For this, you want a THIN even layer of oil. Use paper towels and use the oil sparingly.
Once the oil is on, let the griddle stay on high heat. The oil will eventually start to smoke. That’s a good thing. It is adhering to the griddle and that’s what you want.
It is also starting to look better.
Step 10: Turn the griddle off and let it cool completely.
This is a hurry-up-and-wait kind of situation now. Rest your weary arms, grab another cocktail, and let that griddle cool completely.
Step 11: Repeat the oil/high heat/smoke fest 3 more times
And cool completely between each.
This is a really important part of the process, so don’t quit now! Do those 3 more layers of oil that you’re baking onto the surface of the metal. You can DOOOOO it!
And look what you’ll end up with!
Pat yourself on the back! You now have a seasoned griddle!
Mine still has some work left on it to really get it properly seasoned, but the change is pretty incredible!
- Flaxseed oil
- Paper towels
- Metal scraper
- Grill stone
- Heat-resistant gloves
- Steel wool (optional)
- Scrape all of the debris that you can off of the surface with your steel bench scraper.
- Turn on the griddle and heat over high heat for 15-20 minutes. Turn the heat down to medium to medium-low, put on the heat-proof gloves, and continue scraping until all of the rust and debris is gone.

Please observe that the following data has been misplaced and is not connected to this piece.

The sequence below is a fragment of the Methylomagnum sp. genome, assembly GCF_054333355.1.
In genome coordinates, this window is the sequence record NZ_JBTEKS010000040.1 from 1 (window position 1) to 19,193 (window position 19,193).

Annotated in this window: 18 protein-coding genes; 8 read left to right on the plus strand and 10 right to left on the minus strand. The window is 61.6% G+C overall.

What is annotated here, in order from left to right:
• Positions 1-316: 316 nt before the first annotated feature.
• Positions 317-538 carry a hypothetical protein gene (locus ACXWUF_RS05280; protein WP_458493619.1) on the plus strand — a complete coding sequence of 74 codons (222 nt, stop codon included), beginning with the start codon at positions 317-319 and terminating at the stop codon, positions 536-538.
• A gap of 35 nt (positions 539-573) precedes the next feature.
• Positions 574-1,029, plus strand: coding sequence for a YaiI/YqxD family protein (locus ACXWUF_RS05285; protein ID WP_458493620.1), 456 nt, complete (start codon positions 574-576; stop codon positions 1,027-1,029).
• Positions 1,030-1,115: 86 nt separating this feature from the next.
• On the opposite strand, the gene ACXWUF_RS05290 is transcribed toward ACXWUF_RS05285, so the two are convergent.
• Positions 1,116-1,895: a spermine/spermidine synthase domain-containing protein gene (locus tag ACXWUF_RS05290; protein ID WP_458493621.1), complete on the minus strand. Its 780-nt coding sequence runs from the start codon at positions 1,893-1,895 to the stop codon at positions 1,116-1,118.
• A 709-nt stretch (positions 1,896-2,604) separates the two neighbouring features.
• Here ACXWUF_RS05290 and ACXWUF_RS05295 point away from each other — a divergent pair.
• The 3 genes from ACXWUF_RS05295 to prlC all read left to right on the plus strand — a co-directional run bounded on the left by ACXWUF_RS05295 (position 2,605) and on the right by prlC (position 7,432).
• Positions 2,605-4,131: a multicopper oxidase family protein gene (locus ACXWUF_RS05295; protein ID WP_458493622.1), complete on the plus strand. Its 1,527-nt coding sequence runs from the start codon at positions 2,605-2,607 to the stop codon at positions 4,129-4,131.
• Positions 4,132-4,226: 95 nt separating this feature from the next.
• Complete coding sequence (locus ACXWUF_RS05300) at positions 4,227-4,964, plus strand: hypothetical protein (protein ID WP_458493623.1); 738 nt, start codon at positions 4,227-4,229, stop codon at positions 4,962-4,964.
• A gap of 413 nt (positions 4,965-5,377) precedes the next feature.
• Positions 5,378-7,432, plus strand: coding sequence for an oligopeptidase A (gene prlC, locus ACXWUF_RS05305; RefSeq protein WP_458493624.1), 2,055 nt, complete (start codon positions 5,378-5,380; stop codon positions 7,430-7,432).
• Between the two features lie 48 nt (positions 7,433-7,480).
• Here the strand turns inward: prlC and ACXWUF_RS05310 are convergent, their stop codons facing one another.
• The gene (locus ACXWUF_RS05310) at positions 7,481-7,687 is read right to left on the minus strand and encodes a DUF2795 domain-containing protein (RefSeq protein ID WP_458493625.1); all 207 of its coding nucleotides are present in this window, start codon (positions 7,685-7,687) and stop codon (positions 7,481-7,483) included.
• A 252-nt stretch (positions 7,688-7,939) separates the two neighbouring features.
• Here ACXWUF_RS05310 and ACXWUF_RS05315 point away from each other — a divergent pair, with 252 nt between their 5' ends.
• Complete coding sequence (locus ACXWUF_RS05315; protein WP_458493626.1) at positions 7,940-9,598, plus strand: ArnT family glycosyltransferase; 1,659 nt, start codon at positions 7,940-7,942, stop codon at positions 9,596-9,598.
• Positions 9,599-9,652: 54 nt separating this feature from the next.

- Drizzle a couple of tablespoons of oil onto the grill, and hit it with the steel wool pads to continue removing discoloration and rust that couldn't be scraped off. If you don't have steel wool and went with just grill bricks, you can use that here.
- Use the bench scraper and scrape off as much of the gunk that's left there as you can.
- Wipe the griddle clean with the paper towels. You're going to be using a lot of them. Don't be shy.
- Next, some more oil to the griddle and hit it hard with your grill stone. This is going to continue removing layers of junk off of the surface of the griddle. The idea is for the paper towels to eventually wipe away clean and have the surface be clean as well.
- Repeat with the steel wool and grill stone and scraper routine until nothing else will come up.
- Once the paper towels wipe away clean, turn the griddle back on to high heat.
- While the griddle is heating, pour some more oil on the surface and carefully smooth it around evenly on the griddle. You want only a VERY thin layer.
- Let the griddle heat over high heat for 15-20 minutes, or until the smoking stops.
- Turn the griddle off and let it cool completely.
- Once it is cool, place another layer of oil on, crank up the heat to high, and repeat the smoke-off/cool down/re-oil process until you've been through it 4 times.
- Pat yourself on the back! You now have a seasoned griddle!